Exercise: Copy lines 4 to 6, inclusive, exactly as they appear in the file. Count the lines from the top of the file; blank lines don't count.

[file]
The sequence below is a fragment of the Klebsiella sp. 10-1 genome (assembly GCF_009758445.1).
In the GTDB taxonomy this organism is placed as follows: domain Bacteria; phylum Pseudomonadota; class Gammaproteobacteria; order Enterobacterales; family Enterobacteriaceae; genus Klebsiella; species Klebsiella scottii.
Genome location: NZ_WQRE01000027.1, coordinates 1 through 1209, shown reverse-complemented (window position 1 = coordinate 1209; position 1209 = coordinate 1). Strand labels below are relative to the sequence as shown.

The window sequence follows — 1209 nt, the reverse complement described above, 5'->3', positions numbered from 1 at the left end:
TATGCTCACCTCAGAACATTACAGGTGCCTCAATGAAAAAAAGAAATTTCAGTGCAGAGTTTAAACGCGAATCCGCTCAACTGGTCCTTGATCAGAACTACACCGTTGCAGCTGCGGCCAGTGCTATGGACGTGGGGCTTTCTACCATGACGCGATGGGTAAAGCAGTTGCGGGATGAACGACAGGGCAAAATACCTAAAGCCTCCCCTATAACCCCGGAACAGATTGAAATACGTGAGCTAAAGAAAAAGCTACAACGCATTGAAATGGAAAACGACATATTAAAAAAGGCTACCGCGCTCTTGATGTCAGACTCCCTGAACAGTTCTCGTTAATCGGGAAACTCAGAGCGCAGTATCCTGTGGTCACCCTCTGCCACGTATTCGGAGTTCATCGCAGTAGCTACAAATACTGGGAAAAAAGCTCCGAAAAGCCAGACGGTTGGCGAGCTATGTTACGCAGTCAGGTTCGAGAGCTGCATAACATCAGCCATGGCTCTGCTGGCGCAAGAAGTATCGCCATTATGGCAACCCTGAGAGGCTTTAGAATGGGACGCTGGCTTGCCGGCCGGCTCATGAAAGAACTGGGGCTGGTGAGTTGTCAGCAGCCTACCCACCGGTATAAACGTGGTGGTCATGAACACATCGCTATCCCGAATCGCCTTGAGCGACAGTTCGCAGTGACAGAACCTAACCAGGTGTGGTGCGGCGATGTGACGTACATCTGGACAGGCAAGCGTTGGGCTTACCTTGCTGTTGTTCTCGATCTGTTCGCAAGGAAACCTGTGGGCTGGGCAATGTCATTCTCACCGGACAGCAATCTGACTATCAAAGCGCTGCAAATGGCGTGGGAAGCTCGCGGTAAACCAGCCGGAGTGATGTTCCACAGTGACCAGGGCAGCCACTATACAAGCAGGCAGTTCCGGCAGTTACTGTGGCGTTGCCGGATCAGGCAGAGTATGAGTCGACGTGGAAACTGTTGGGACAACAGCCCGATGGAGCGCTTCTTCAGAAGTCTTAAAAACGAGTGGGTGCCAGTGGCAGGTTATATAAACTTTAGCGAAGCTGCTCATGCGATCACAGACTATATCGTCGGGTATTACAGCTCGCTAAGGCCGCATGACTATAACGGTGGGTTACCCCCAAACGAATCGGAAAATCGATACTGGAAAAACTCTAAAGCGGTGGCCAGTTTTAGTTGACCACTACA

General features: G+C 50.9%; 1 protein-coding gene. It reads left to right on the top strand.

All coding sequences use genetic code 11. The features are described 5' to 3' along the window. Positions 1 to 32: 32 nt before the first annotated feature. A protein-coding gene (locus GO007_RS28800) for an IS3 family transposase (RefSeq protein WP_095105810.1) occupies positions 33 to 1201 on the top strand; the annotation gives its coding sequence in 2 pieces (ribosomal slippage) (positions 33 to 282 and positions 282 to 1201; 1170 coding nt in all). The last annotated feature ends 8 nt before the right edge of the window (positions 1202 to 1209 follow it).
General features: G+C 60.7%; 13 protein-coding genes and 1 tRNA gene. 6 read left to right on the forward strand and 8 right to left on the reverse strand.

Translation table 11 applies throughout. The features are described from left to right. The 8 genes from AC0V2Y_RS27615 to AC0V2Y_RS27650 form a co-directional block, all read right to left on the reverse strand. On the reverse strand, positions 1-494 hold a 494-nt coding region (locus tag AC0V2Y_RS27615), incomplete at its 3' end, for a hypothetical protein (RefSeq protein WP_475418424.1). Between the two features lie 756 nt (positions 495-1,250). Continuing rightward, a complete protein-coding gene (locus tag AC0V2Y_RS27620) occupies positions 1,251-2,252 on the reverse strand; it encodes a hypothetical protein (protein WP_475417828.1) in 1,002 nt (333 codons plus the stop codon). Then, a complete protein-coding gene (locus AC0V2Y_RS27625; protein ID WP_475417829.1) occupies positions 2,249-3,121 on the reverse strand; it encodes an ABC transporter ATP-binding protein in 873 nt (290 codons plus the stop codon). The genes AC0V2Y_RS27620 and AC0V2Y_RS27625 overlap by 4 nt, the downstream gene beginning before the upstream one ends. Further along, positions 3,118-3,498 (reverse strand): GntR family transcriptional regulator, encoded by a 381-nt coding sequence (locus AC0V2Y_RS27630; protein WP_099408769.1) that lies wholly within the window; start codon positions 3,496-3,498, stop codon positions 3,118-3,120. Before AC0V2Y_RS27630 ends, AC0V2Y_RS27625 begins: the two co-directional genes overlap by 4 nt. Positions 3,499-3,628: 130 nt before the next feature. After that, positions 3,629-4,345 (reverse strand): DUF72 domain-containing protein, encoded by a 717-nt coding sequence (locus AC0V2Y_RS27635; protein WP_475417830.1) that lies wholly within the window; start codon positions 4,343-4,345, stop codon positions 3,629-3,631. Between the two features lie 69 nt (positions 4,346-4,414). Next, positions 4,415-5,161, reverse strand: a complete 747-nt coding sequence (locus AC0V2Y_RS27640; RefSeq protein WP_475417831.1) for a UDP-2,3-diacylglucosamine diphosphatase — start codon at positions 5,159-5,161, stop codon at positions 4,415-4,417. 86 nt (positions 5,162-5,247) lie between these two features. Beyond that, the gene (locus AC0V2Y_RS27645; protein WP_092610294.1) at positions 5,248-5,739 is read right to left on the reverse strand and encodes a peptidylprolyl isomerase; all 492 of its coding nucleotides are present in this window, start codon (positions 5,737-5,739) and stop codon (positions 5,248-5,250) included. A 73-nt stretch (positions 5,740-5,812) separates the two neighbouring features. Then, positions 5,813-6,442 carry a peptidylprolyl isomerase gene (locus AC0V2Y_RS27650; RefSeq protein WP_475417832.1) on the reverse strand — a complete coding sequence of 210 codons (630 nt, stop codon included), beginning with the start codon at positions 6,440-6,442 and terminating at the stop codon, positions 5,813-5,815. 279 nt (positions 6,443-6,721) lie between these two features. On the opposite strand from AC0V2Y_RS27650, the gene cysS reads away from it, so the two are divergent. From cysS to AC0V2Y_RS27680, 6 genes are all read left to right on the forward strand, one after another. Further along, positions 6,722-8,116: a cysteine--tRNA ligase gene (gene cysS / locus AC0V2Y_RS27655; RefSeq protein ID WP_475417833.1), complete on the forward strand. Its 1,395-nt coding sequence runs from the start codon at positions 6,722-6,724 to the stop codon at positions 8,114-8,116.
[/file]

The window sequence follows — 1209 nt, the reverse complement described above, 5'->3', positions numbered from 1 at the left end:
TATGCTCACCTCAGAACATTACAGGTGCCTCAATGAAAAAAAGAAATTTCAGTGCAGAGTTTAAACGCGAATCCGCTCAACTGGTCCTTGATCAGAACTACACCGTTGCAGCTGCGGCCAGTGCTATGGACGTGGGGCTTTCTACCATGACGCGATGGGTAAAGCAGTTGCGGGATGAACGACAGGGCAAAATACCTAAAGCCTCCCCTATAACCCCGGAACAGATTGAAATACGTGAGCTAAAGAAAAAGCTACAACGCATTGAAATGGAAAACGACATATTAAAAAAGGCTACCGCGCTCTTGATGTCAGACTCCCTGAACAGTTCTCGTTAATCGGGAAACTCAGAGCGCAGTATCCTGTGGTCACCCTCTGCCACGTATTCGGAGTTCATCGCAGTAGCTACAAATACTGGGAAAAAAGCTCCGAAAAGCCAGACGGTTGGCGAGCTATGTTACGCAGTCAGGTTCGAGAGCTGCATAACATCAGCCATGGCTCTGCTGGCGCAAGAAGTATCGCCATTATGGCAACCCTGAGAGGCTTTAGAATGGGACGCTGGCTTGCCGGCCGGCTCATGAAAGAACTGGGGCTGGTGAGTTGTCAGCAGCCTACCCACCGGTATAAACGTGGTGGTCATGAACACATCGCTATCCCGAATCGCCTTGAGCGACAGTTCGCAGTGACAGAACCTAACCAGGTGTGGTGCGGCGATGTGACGTACATCTGGACAGGCAAGCGTTGGGCTTACCTTGCTGTTGTTCTCGATCTGTTCGCAAGGAAACCTGTGGGCTGGGCAATGTCATTCTCACCGGACAGCAATCTGACTATCAAAGCGCTGCAAATGGCGTGGGAAGCTCGCGGTAAACCAGCCGGAGTGATGTTCCACAGTGACCAGGGCAGCCACTATACAAGCAGGCAGTTCCGGCAGTTACTGTGGCGTTGCCGGATCAGGCAGAGTATGAGTCGACGTGGAAACTGTTGGGACAACAGCCCGATGGAGCGCTTCTTCAGAAGTCTTAAAAACGAGTGGGTGCCAGTGGCAGGTTATATAAACTTTAGCGAAGCTGCTCATGCGATCACAGACTATATCGTCGGGTATTACAGCTCGCTAAGGCCGCATGACTATAACGGTGGGTTACCCCCAAACGAATCGGAAAATCGATACTGGAAAAACTCTAAAGCGGTGGCCAGTTTTAGTTGACCACTACA

General features: G+C 50.9%; 1 protein-coding gene. It reads left to right on the top strand.